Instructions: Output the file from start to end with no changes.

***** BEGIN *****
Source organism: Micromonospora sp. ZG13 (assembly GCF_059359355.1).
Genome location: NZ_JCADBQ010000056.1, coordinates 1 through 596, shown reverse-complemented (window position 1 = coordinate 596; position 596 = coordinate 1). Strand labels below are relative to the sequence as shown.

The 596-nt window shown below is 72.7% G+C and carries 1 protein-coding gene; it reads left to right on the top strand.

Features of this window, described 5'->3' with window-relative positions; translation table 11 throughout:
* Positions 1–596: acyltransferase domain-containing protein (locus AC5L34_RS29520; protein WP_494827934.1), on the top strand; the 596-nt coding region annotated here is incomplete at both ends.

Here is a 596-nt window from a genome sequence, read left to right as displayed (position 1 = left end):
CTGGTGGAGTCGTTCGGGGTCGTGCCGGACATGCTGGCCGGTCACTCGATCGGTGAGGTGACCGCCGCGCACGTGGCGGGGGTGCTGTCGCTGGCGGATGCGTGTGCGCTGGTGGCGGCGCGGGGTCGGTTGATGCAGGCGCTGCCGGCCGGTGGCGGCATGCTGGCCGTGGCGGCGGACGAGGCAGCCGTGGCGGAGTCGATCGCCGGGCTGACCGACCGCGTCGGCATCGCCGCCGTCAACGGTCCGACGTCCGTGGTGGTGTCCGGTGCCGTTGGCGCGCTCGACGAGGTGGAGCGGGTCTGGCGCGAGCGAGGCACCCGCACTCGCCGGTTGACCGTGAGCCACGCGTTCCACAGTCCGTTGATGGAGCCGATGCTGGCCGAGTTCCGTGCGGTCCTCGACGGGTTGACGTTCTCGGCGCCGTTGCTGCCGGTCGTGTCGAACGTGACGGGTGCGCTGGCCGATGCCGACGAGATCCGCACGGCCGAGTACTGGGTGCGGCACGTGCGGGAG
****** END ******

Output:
Source organism: Micromonospora sp. ZG13 (assembly GCF_059359355.1).
Genome location: NZ_JCADBQ010000056.1, coordinates 1 through 596, shown reverse-complemented (window position 1 = coordinate 596; position 596 = coordinate 1). Strand labels below are relative to the sequence as shown.

The 596-nt window shown below is 72.7% G+C and carries 1 protein-coding gene; it reads left to right on the top strand.

Features of this window, described 5'->3' with window-relative positions; translation table 11 throughout:
* Positions 1–596: acyltransferase domain-containing protein (locus AC5L34_RS29520; protein WP_494827934.1), on the top strand; the 596-nt coding region annotated here is incomplete at both ends.

Here is a 596-nt window from a genome sequence, read left to right as displayed (position 1 = left end):
CTGGTGGAGTCGTTCGGGGTCGTGCCGGACATGCTGGCCGGTCACTCGATCGGTGAGGTGACCGCCGCGCACGTGGCGGGGGTGCTGTCGCTGGCGGATGCGTGTGCGCTGGTGGCGGCGCGGGGTCGGTTGATGCAGGCGCTGCCGGCCGGTGGCGGCATGCTGGCCGTGGCGGCGGACGAGGCAGCCGTGGCGGAGTCGATCGCCGGGCTGACCGACCGCGTCGGCATCGCCGCCGTCAACGGTCCGACGTCCGTGGTGGTGTCCGGTGCCGTTGGCGCGCTCGACGAGGTGGAGCGGGTCTGGCGCGAGCGAGGCACCCGCACTCGCCGGTTGACCGTGAGCCACGCGTTCCACAGTCCGTTGATGGAGCCGATGCTGGCCGAGTTCCGTGCGGTCCTCGACGGGTTGACGTTCTCGGCGCCGTTGCTGCCGGTCGTGTCGAACGTGACGGGTGCGCTGGCCGATGCCGACGAGATCCGCACGGCCGAGTACTGGGTGCGGCACGTGCGGGAG